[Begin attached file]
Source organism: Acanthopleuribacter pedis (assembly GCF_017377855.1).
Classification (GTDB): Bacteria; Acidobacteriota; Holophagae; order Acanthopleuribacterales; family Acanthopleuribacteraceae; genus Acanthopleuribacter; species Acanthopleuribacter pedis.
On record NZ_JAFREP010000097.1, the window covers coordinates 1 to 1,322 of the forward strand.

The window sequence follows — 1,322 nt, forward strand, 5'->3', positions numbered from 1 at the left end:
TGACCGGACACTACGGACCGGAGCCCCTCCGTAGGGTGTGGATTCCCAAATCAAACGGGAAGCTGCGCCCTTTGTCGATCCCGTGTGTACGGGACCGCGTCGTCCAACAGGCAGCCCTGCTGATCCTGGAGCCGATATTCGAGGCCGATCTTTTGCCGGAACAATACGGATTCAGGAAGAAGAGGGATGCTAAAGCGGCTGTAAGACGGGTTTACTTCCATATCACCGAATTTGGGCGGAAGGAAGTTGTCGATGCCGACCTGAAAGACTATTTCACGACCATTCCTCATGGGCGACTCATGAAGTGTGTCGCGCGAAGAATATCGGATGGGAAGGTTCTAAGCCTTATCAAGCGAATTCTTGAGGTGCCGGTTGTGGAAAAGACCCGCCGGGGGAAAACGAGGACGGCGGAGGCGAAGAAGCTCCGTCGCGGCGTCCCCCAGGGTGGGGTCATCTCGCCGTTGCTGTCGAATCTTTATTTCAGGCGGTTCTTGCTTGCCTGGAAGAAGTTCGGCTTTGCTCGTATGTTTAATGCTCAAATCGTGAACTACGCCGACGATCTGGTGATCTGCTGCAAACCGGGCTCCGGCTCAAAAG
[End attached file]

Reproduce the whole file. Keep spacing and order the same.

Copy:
Source organism: Acanthopleuribacter pedis (assembly GCF_017377855.1).
Classification (GTDB): Bacteria; Acidobacteriota; Holophagae; order Acanthopleuribacterales; family Acanthopleuribacteraceae; genus Acanthopleuribacter; species Acanthopleuribacter pedis.
On record NZ_JAFREP010000097.1, the window covers coordinates 1 to 1,322 of the forward strand.

The window sequence follows — 1,322 nt, forward strand, 5'->3', positions numbered from 1 at the left end:
TGACCGGACACTACGGACCGGAGCCCCTCCGTAGGGTGTGGATTCCCAAATCAAACGGGAAGCTGCGCCCTTTGTCGATCCCGTGTGTACGGGACCGCGTCGTCCAACAGGCAGCCCTGCTGATCCTGGAGCCGATATTCGAGGCCGATCTTTTGCCGGAACAATACGGATTCAGGAAGAAGAGGGATGCTAAAGCGGCTGTAAGACGGGTTTACTTCCATATCACCGAATTTGGGCGGAAGGAAGTTGTCGATGCCGACCTGAAAGACTATTTCACGACCATTCCTCATGGGCGACTCATGAAGTGTGTCGCGCGAAGAATATCGGATGGGAAGGTTCTAAGCCTTATCAAGCGAATTCTTGAGGTGCCGGTTGTGGAAAAGACCCGCCGGGGGAAAACGAGGACGGCGGAGGCGAAGAAGCTCCGTCGCGGCGTCCCCCAGGGTGGGGTCATCTCGCCGTTGCTGTCGAATCTTTATTTCAGGCGGTTCTTGCTTGCCTGGAAGAAGTTCGGCTTTGCTCGTATGTTTAATGCTCAAATCGTGAACTACGCCGACGATCTGGTGATCTGCTGCAAACCGGGCTCCGGCTCAAAAG